Kraka’s Paradox

The Story of Kraka and Ragnar Lodbrok

by Barbara Bluestone

Published in Parabola‘s “Imagination” issue, Vol 34/1

Imagination is a heroic trait in Norse lore, as seen in stories as diverse as the pranks of the trickster god Loki and this legend, adapted from Ragnar Lodbrog’s Saga, which tells how a young girl won the heart of a king.

Mårten Eskil Winge (1825-1896)-Kraka-AslögOne summer day, the mighty Viking king Ragnar Lodbrok sailed his dragon-headed longships into a small harbor called Spangerejd along the coast of Norway. The king sent his men ashore to find a farm where they could bake bread. But when they returned, the bread was burned. The king asked angrily, “How could you fools let this happen?”

The men stammered, “Sire, we forgot to watch the bread, for the maiden who helped us bake was the most beautiful woman we’ve ever seen.”

Now, Ragnar Lodbrok’s beloved queen had died and he was in need of a new wife. But not just any woman would do. No, he had vowed that the woman he would marry must be as wise as she was beautiful. So he said to his men, “Bid this maiden come to me now. And tell her she must be neither dressed nor naked, neither eating nor fasting, neither accompanied nor alone.”

The messengers went ashore and made their way up to the little farm. When the girl heard the king’s command, she drew herself up proudly and said, “Tell him I will come not today, but tomorrow.” She was not afraid of the king, for she was no ordinary peasant girl.

Her real name was Aslog. Her father was the great hero Sigurd and her mother the fierce battle maiden Brynhildr. After her parents’ harrowing deaths, Aslog’s foster father had hidden her for safety in a giant harp and taken her far away. But he was robbed and killed by cruel peasants, who decided to pretend the little girl was their own. The old couple called her Kraka, meaning Crow. They dressed her in rags and smeared her with soot and tar to hide her beauty. They treated her like a slave, making her herd goats, gather firewood, and carry water. But through the years, as she grew into a lovely young woman, Kraka never forgot that she was the last of the noble Volsungs and that she had a special destiny.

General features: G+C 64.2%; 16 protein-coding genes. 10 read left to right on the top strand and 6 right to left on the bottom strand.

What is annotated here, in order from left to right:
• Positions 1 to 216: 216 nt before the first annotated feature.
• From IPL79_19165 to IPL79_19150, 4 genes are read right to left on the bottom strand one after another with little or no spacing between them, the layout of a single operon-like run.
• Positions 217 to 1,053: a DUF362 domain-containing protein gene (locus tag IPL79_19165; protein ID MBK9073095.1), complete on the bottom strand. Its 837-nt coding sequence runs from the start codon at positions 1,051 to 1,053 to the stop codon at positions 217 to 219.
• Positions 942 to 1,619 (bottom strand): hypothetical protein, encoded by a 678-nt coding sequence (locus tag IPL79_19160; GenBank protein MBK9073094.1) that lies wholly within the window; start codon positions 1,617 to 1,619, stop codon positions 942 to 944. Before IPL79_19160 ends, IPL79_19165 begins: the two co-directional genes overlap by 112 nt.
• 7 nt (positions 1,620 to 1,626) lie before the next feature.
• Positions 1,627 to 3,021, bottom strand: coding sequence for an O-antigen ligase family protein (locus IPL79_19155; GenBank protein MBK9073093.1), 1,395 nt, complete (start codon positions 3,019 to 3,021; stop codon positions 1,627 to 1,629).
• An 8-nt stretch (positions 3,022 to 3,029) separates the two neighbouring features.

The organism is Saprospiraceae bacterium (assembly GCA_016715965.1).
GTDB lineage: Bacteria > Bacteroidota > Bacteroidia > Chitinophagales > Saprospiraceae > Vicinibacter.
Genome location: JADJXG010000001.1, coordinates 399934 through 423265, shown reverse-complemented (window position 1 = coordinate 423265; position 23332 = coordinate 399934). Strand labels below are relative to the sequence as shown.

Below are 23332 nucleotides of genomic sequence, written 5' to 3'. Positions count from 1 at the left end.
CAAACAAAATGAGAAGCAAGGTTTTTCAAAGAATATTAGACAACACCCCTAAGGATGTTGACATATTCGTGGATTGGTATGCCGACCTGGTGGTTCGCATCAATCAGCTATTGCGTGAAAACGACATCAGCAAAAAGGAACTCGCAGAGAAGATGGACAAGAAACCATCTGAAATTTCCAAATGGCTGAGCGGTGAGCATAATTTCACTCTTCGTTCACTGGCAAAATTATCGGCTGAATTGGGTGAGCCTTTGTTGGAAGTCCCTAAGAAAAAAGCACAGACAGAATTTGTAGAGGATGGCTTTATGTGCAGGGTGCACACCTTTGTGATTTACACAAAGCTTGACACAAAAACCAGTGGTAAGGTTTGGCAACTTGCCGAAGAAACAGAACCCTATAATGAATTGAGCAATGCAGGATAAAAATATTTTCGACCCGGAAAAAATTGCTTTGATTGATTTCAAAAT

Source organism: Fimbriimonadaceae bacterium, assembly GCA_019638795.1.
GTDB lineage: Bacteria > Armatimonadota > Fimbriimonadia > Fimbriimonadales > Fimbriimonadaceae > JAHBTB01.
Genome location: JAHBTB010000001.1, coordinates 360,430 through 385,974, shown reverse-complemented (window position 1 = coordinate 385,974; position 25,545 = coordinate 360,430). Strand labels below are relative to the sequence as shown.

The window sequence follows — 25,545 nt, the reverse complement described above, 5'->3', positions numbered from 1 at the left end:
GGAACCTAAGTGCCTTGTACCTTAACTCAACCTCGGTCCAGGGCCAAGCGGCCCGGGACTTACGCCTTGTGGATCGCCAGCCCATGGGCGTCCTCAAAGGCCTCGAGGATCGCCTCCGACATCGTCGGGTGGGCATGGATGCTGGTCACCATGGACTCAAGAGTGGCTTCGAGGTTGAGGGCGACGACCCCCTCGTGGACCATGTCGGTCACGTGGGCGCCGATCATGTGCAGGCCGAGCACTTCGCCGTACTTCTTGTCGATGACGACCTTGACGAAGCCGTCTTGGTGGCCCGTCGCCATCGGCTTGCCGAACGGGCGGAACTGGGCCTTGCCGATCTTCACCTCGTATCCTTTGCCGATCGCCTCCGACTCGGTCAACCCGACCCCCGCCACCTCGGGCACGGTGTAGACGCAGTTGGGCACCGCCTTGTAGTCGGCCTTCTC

And so Kraka prepared to meet the king.

Early the next morning, Ragnar Lodbrok stood at the railing of his ship, peering through the mist. Slowly the sun rose. A playful breeze sprang up, scattering light on the water and tossing the birches on land. And then he saw her, walking slowly towards the shore.

Her radiant body was covered only by a fishnet and the golden veil of her long silken hair.

With her pearly white teeth, she was biting into an onion.

And behind her trailed a large dog.

She was neither naked nor dressed. She was neither eating nor fasting. She was neither accompanied nor alone.

Is it any wonder that Ragnar Lodbrok asked Kraka to be his wife? For along with her beauty, she had that rarest of qualities, imagination, which can rise to any challenge and transform the impossible into the possible.


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